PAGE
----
Image: Unsplash
Image: Unsplash

Reading doesn’t have to be isolating

At midnight on New Year’s Eve, I was in bed reading, so engrossed in my book I didn’t even notice the turn of the year had happened. It is true that reading can be quite an isolating experience because it is something often done in the comfort of your own room, in bed with a hot beverage, like my New Year’s Eve.

There are ways, however, you can make reading into more of a social activity. Some may instantly think of this as book club, where you all decide on a book to read and meet up once a month to discuss it. Whilst this may work for some, it might not necessarily be the best thing for students as it is yet another book with another deadline to read it by.

There’s no deadline to finishing the book, like with a book club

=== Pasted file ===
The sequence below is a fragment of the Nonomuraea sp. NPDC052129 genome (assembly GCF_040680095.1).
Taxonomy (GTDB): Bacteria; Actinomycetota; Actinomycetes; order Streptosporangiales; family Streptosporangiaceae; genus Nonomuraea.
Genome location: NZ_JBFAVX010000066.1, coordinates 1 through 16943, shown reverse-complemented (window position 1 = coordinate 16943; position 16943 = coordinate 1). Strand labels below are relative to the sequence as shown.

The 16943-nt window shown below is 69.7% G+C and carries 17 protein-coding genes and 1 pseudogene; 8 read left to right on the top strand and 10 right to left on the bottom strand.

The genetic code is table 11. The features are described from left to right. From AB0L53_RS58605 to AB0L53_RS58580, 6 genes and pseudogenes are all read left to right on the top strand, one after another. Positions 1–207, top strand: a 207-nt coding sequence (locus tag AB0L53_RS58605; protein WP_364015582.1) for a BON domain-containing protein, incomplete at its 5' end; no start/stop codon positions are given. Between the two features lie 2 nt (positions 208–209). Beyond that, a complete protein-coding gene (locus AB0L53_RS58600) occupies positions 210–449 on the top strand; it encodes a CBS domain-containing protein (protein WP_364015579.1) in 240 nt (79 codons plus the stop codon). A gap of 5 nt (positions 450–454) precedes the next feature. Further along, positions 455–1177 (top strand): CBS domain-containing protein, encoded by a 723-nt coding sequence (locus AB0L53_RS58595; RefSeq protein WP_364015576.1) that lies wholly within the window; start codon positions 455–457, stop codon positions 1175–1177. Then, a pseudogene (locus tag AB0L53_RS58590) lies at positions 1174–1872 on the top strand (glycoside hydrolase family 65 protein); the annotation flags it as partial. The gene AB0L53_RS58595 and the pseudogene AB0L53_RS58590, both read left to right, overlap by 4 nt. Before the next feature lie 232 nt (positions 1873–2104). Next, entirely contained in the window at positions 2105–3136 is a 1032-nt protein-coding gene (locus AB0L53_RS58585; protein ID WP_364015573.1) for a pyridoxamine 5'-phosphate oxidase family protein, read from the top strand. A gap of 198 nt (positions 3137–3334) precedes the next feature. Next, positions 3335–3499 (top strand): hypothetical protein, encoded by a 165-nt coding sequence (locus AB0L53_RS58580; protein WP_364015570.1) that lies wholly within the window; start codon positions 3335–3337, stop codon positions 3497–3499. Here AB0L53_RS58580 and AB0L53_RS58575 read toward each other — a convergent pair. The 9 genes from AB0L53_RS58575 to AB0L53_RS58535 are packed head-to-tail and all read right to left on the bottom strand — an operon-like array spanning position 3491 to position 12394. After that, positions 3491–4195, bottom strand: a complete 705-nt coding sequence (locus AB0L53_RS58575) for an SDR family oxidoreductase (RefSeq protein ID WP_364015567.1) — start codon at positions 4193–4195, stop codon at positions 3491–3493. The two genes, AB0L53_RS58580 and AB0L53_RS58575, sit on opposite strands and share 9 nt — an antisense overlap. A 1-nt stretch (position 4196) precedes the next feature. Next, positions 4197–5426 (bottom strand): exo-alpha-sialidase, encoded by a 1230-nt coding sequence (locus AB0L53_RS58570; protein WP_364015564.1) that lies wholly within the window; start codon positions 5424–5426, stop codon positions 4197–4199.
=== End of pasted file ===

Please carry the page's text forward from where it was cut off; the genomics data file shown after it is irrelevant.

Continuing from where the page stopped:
Simply discussing the book at a book club is what makes reading a social experience, so we can translate this into our lives. Meeting up with your friends for lunch on campus and discussing what you’ve read that morning is a sure way to break out of that isolation of your room, bed and tea. Even just the act of reading around people makes it less isolating, for example going to a local library, the university library or a café.

It doesn’t have to be course reading you meet up to discuss. If you and a couple of friends have a shared New Year’s resolution of reading more for pleasure, you could meet up for coffee and discuss your texts of choice. There’s no deadline to finishing the book, like with a book club, and you can recommend reads to each other.

If there is something that you and your friends all want to read, why not get together and listen to the audiobook on loud? That way you’re all together, listening to the same words and it’s a sure way to ensure reading isn’t as isolating as it could be if you were on your own.

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